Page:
Thursday, September 14, 2023

The lightkeeper's dwelling on Scattery Island

A few years ago, I came across a video on Youtube of someone who had entered the lightkeeper's cottage on Scattery Island and recorded the dereliction thereof. I was therefore not expecting very much improvement last month when I visited Inis Cathaigh courtesy of Scattery Island Tours. It was actually the day after Storm Betty and my morning trip was cancelled, but they managed to go in the afternoon and a very enjoyable experience it was too.

A short 15 minute walk down a green road lined with blackberry bushes (I should have brought a bucket) and I was at the cottage and the lighthouse beyond. The lady in the tour boat office in Kilrush had asked me not to enter the cottage as it was unsafe, but it seemed all locked up anyway. It seemed in pretty good condition. I shrugged and went on to the lighthouse, which I will cover in another post.

Returning past the cottage, there was a couple sitting in the front garden and the front door was open. We got chatting and I explained my interest in lighthouses and could I have a look around the house? Not a problem, they said. Can I take a few photographs? Not a problem. So I delightedly clicked away like I was photographing Claudia Schiffer for a photo shoot.

A very nice couple, I found out they were called Hamilton and they were doing up the cottage. I immediately assumed they were from one of the two Hamilton lightkeeping dynasties but no, Irene Hamilton's father, Brendan Griffen was a Scattery Islander and her mother had lived in that very house. Irene also was the owner of the Scattery Boat Tours initiative which had brought me over. Her husband - whose name, I am ashamed to say, I cannot for the life of me remember - was a lovely chap and he very kindly showed me around and pointed out all the work already done and the work yet to be completed. The latter far outweighed the former but at least they had made the cottage watertight, so it wouldn't deteriorate any further.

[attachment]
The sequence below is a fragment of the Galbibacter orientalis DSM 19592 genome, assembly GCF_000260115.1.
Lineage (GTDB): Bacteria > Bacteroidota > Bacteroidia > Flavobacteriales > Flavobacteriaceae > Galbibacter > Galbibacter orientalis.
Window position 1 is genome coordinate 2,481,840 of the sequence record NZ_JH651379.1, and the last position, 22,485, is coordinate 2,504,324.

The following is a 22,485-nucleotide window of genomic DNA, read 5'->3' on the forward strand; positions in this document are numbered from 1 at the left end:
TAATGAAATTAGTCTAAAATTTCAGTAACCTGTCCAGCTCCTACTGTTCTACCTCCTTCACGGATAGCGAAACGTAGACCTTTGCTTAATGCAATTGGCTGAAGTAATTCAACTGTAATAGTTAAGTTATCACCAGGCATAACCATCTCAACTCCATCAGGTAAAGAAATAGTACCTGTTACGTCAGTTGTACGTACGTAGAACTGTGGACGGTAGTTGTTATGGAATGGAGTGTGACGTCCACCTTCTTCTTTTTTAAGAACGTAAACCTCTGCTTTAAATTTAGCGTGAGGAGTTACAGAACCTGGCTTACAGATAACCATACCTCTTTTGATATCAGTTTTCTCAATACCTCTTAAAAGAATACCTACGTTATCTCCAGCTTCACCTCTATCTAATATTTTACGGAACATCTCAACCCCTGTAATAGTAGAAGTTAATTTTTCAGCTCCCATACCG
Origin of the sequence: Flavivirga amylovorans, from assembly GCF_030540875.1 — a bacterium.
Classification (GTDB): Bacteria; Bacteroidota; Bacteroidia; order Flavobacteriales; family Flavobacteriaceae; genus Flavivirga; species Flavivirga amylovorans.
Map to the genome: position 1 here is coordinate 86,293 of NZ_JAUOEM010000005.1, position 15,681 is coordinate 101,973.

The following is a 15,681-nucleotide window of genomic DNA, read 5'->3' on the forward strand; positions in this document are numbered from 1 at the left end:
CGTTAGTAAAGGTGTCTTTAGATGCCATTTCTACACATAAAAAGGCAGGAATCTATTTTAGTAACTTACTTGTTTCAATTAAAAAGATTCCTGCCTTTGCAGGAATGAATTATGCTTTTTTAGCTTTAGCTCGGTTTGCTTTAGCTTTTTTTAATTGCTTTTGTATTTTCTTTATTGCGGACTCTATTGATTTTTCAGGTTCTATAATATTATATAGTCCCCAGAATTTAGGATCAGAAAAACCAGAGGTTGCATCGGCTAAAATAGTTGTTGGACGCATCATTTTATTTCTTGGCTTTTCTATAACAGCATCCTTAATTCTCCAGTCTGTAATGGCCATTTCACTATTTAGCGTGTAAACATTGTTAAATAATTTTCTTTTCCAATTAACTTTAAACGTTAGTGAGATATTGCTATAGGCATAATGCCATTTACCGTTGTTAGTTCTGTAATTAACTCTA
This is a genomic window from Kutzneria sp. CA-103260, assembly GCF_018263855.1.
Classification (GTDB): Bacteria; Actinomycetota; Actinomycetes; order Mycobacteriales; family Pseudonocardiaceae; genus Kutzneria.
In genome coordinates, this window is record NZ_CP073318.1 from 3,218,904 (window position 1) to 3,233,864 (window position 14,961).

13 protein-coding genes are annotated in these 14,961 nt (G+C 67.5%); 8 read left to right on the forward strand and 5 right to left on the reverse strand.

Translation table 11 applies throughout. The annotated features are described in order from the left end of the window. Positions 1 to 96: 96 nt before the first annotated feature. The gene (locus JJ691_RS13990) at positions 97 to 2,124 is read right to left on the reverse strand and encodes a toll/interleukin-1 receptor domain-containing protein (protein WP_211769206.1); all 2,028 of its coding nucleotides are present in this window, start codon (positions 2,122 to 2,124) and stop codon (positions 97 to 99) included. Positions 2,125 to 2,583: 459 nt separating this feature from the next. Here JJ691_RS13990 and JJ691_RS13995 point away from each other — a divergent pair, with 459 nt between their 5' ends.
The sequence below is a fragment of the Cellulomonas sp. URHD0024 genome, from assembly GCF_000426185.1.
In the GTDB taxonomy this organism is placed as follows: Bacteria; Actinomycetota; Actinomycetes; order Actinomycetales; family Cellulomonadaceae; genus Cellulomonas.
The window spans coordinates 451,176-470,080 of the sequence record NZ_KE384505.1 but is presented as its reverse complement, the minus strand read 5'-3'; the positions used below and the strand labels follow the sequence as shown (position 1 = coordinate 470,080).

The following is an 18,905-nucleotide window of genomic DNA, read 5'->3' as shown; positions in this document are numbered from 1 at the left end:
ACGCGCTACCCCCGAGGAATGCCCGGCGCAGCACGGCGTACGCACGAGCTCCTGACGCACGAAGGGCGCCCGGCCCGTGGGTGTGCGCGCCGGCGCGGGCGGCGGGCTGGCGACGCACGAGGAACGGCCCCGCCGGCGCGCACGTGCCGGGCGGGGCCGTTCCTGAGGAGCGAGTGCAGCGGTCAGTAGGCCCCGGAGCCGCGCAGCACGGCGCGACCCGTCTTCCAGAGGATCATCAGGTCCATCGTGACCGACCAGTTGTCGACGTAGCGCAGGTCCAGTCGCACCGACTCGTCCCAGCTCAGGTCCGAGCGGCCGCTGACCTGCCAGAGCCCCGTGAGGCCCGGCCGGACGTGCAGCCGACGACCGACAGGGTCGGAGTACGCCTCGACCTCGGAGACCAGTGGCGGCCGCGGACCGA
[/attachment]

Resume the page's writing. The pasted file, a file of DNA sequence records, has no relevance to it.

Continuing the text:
The cottage basically consists of a corridor from the front door, leading down to a kitchen down the book. Off the corridor are two rooms on each side, probably used as bedrooms, though one at the front could have been a front room. Out the back were some outhouses, sheds and the remains of an outside loo. 

As you can see from the photographs, the renovation has only just started and it is certainly a project that will take a long time completing what with the problems of ferrying builders and materials to the island but at least the cottage will be preserved for posterity, unlike many of the current cottages which are slowly being left to nature.

Scattery Island was always a one-keeper station with the wife acting as assistant keeper. The lighthouse and cottage were built in 1872 and Clare County Library has thoughtfully traced some of the families who lived there.

Incidentally, behind the lighthouse is an old battery, now being overrun by brambles. There is also that very rare building, a round tower with a ground-level entrance, a plethora of ancient ruined churches and views to die for. The OPW give free tours of the tower and churches but the rest of the island is small enough to see all of it in the two hours plus you get on the island.

Goodbye, Blackberry Way

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